Monetary policy is actually putting the hurt on labor. Let’s look at why.
Minimum wage laws reduce employment opportunities for the young and the unskilled of any age.
The real issue is whether Greece’s decades-long experiment with failed debt-financed socialism will be allowed to survive much longer.
One myth driving the irrational policies of central planners is the idea that a depreciating currency is good for a domestic economy.
Central planning creates the kind of inefficiency that brought down the Soviet Union. While Americans shopped in malls full of goods, Russians waited in long lines.
Knowing results alone cannot establish whether there is fairness or justice.
Anyone in the world buys gold when they don’t like the interest rate offered on paper, and especially when they don’t like the rising risks.
“Whether one is a conservative or a radical, a protectionist or a free trader, a cosmopolitan or a nationalist, a churchman or a heathen, it is useful to know the causes and consequences of economic phenomena.”
Falling consumer prices are good for the consumer and the economy, but they are bad for central banks looking to maintain asset bubbles and for governments looking for a graceful way to renege on their debts.
Have you ever been in an argument about whether we should raise taxes and then someone tosses out a real whopper? “The top tax rate for decades after World War II was over 90% and look how the economy boomed!” Or perhaps you read a Paul Krugman column where he said that, “there’s a big […]
The battle over minimum wage is raging. Emotions are running hot. Some cities are setting the bar very high. For example, Seattle is mandating a $15/hour wage. Economically, the issue is very simple. Minimum wage laws do not raise anyone’s wage. This is because it’s not sustainable to overpay. Suppose you run a small tailor […]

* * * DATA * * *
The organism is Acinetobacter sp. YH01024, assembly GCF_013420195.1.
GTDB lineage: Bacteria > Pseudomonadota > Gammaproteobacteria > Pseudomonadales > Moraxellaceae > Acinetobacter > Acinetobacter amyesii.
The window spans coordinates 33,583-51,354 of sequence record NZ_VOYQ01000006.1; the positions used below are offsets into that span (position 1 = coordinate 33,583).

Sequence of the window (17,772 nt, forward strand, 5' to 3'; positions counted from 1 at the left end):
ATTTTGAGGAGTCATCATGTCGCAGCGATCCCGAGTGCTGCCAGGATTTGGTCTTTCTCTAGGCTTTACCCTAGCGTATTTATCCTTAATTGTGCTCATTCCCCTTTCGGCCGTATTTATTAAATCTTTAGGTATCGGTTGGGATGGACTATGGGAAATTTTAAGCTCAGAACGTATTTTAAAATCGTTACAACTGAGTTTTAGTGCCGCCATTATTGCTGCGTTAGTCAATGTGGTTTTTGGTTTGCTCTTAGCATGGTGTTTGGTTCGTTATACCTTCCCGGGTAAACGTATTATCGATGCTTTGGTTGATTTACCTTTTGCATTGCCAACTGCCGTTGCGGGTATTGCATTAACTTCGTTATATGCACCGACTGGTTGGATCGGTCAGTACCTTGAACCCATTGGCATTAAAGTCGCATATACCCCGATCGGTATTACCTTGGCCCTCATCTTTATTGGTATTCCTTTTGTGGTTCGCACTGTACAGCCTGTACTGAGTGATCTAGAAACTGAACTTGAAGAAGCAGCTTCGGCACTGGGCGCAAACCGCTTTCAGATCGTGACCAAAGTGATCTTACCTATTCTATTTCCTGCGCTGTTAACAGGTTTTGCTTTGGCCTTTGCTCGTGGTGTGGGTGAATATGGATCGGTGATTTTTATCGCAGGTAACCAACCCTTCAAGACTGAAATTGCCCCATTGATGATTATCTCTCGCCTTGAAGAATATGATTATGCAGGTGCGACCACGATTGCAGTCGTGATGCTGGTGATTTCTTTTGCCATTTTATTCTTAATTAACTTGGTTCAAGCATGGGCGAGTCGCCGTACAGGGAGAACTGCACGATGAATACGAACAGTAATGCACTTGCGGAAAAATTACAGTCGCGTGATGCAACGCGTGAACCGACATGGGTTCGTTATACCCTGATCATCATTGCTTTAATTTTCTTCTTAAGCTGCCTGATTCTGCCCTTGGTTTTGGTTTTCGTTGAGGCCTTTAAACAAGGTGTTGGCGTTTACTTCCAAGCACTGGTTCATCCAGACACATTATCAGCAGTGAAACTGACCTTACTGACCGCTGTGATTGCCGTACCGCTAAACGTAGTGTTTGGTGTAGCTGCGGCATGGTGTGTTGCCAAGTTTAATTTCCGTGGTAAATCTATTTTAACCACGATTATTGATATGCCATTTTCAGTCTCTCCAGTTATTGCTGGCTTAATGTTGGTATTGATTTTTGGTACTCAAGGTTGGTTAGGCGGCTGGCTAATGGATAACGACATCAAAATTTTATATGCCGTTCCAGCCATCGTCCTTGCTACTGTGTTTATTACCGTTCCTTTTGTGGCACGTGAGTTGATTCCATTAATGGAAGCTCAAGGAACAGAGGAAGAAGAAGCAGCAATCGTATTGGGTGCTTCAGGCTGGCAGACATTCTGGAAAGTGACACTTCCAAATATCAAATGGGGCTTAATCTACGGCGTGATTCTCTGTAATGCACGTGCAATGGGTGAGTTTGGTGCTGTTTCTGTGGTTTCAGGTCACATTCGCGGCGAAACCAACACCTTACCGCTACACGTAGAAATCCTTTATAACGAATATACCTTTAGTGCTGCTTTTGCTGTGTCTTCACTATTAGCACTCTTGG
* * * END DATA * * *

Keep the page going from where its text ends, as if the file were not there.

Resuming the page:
There are economists, most notably Nobel Prize-winning economist Paul Krugman, who suggest that the law of demand applies to everything except labor prices (wages) of low-skilled workers.
Editorial demagoguery against “predatory” lending might well be called predatory journalism — taking advantage of other people’s ignorance of economics to score ideological points, and promote still more expansion of government powers that limit the options of poor people especially.
After President Nixon’s gold default in 1971, many people advocated a return to the gold standard. One argument has been repeated: consumer prices are rising. While this is true, it wasn’t compelling in the 1970’s and it certainly doesn’t fire people up today. Rising prices—what most people think of as inflation—is a dead-end, politically. People […]
I write often about inflation, and often emphasize that it is not about rising prices. It is important that we define our concepts correctly. Inflation is monetary counterfeiting. Here is a quick graph I made to underscore the point that although the quantity of dollars may be rising, crude oil is falling. I was making two points. […]
Credibility at the Fed is about subtleties and about perceptions, as opposed to reality.
An excerpt from the introduction of Money, Banking, and the Business Cycle.
An employer is not hiring people in order to acquire dependents and become their meal ticket. He is hiring them for what they produce.